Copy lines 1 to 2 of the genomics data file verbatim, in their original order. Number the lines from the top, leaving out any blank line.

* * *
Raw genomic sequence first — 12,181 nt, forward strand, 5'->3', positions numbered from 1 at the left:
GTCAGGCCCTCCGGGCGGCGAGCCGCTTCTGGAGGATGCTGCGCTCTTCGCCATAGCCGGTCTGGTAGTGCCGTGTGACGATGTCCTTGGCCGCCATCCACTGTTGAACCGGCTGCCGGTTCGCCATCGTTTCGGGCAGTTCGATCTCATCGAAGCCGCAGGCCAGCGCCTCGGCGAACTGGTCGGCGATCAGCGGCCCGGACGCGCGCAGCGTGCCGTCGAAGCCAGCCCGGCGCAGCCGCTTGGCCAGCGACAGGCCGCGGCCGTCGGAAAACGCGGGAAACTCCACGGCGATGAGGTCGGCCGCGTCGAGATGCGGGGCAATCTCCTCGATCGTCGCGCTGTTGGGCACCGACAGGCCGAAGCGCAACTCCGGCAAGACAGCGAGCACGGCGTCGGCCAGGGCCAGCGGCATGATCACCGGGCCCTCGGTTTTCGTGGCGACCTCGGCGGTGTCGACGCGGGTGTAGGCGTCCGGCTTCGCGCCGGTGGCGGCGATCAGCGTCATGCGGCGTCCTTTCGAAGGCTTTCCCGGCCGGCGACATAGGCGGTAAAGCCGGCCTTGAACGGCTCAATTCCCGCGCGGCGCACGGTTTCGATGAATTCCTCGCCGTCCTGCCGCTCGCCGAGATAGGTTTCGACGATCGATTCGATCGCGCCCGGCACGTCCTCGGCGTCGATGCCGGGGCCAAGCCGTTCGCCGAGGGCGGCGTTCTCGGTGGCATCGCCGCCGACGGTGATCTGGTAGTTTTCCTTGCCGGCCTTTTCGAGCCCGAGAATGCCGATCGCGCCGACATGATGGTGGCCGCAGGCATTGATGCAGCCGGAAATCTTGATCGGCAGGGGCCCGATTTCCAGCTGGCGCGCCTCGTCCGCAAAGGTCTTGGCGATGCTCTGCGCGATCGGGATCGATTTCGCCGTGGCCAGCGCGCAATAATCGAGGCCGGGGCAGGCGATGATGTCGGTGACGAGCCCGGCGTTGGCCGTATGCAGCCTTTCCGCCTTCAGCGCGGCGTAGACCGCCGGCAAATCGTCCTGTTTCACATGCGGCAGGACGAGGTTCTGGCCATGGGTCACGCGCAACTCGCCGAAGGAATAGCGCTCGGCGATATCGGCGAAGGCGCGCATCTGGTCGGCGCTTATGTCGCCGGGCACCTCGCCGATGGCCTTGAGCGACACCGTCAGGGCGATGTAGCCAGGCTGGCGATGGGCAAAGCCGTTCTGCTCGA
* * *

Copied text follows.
Raw genomic sequence first — 12,181 nt, forward strand, 5'->3', positions numbered from 1 at the left:
GTCAGGCCCTCCGGGCGGCGAGCCGCTTCTGGAGGATGCTGCGCTCTTCGCCATAGCCGGTCTGGTAGTGCCGTGTGACGATGTCCTTGGCCGCCATCCACTGTTGAACCGGCTGCCGGTTCGCCATCGTTTCGGGCAGTTCGATCTCATCGAAGCCGCAGGCCAGCGCCTCGGCGAACTGGTCGGCGATCAGCGGCCCGGACGCGCGCAGCGTGCCGTCGAAGCCAGCCCGGCGCAGCCGCTTGGCCAGCGACAGGCCGCGGCCGTCGGAAAACGCGGGAAACTCCACGGCGATGAGGTCGGCCGCGTCGAGATGCGGGGCAATCTCCTCGATCGTCGCGCTGTTGGGCACCGACAGGCCGAAGCGCAACTCCGGCAAGACAGCGAGCACGGCGTCGGCCAGGGCCAGCGGCATGATCACCGGGCCCTCGGTTTTCGTGGCGACCTCGGCGGTGTCGACGCGGGTGTAGGCGTCCGGCTTCGCGCCGGTGGCGGCGATCAGCGTCATGCGGCGTCCTTTCGAAGGCTTTCCCGGCCGGCGACATAGGCGGTAAAGCCGGCCTTGAACGGCTCAATTCCCGCGCGGCGCACGGTTTCGATGAATTCCTCGCCGTCCTGCCGCTCGCCGAGATAGGTTTCGACGATCGATTCGATCGCGCCCGGCACGTCCTCGGCGTCGATGCCGGGGCCAAGCCGTTCGCCGAGGGCGGCGTTCTCGGTGGCATCGCCGCCGACGGTGATCTGGTAGTTTTCCTTGCCGGCCTTTTCGAGCCCGAGAATGCCGATCGCGCCGACATGATGGTGGCCGCAGGCATTGATGCAGCCGGAAATCTTGATCGGCAGGGGCCCGATTTCCAGCTGGCGCGCCTCGTCCGCAAAGGTCTTGGCGATGCTCTGCGCGATCGGGATCGATTTCGCCGTGGCCAGCGCGCAATAATCGAGGCCGGGGCAGGCGATGATGTCGGTGACGAGCCCGGCGTTGGCCGTATGCAGCCTTTCCGCCTTCAGCGCGGCGTAGACCGCCGGCAAATCGTCCTGTTTCACATGCGGCAGGACGAGGTTCTGGCCATGGGTCACGCGCAACTCGCCGAAGGAATAGCGCTCGGCGATATCGGCGAAGGCGCGCATCTGGTCGGCGCTTATGTCGCCGGGCACCTCGCCGATGGCCTTGAGCGACACCGTCAGGGCGATGTAGCCAGGCTGGCGATGGGCAAAGCCGTTCTGCTCGA